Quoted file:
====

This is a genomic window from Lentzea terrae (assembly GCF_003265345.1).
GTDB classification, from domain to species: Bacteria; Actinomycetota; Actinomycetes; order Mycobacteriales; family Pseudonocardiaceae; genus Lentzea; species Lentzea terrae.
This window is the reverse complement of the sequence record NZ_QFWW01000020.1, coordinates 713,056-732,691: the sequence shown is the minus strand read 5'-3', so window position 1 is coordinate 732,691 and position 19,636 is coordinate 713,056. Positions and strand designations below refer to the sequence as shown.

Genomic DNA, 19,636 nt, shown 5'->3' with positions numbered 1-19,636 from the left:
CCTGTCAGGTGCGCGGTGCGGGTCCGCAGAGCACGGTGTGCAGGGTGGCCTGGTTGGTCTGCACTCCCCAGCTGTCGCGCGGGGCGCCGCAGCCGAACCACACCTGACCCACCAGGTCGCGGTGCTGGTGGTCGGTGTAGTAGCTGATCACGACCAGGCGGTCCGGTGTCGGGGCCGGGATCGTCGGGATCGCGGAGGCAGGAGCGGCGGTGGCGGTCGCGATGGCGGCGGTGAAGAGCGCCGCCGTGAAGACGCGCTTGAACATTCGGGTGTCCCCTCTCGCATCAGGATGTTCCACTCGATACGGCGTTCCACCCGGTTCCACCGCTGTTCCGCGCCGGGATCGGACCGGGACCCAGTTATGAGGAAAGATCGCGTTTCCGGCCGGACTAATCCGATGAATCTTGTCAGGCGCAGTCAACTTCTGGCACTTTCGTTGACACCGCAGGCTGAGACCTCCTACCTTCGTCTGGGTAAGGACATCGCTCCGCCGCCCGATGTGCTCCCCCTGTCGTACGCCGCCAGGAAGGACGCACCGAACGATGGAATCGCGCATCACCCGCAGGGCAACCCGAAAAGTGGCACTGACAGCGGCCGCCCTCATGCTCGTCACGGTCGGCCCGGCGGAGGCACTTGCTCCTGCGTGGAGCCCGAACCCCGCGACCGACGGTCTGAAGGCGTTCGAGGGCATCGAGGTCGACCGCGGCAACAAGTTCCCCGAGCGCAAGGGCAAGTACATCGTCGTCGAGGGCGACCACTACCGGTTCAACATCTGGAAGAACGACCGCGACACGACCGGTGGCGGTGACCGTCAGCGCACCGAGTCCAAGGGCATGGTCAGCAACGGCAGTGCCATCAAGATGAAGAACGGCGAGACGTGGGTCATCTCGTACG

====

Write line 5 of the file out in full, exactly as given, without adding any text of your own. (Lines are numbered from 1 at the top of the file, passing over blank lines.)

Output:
CCTGTCAGGTGCGCGGTGCGGGTCCGCAGAGCACGGTGTGCAGGGTGGCCTGGTTGGTCTGCACTCCCCAGCTGTCGCGCGGGGCGCCGCAGCCGAACCACACCTGACCCACCAGGTCGCGGTGCTGGTGGTCGGTGTAGTAGCTGATCACGACCAGGCGGTCCGGTGTCGGGGCCGGGATCGTCGGGATCGCGGAGGCAGGAGCGGCGGTGGCGGTCGCGATGGCGGCGGTGAAGAGCGCCGCCGTGAAGACGCGCTTGAACATTCGGGTGTCCCCTCTCGCATCAGGATGTTCCACTCGATACGGCGTTCCACCCGGTTCCACCGCTGTTCCGCGCCGGGATCGGACCGGGACCCAGTTATGAGGAAAGATCGCGTTTCCGGCCGGACTAATCCGATGAATCTTGTCAGGCGCAGTCAACTTCTGGCACTTTCGTTGACACCGCAGGCTGAGACCTCCTACCTTCGTCTGGGTAAGGACATCGCTCCGCCGCCCGATGTGCTCCCCCTGTCGTACGCCGCCAGGAAGGACGCACCGAACGATGGAATCGCGCATCACCCGCAGGGCAACCCGAAAAGTGGCACTGACAGCGGCCGCCCTCATGCTCGTCACGGTCGGCCCGGCGGAGGCACTTGCTCCTGCGTGGAGCCCGAACCCCGCGACCGACGGTCTGAAGGCGTTCGAGGGCATCGAGGTCGACCGCGGCAACAAGTTCCCCGAGCGCAAGGGCAAGTACATCGTCGTCGAGGGCGACCACTACCGGTTCAACATCTGGAAGAACGACCGCGACACGACCGGTGGCGGTGACCGTCAGCGCACCGAGTCCAAGGGCATGGTCAGCAACGGCAGTGCCATCAAGATGAAGAACGGCGAGACGTGGGTCATCTCGTACG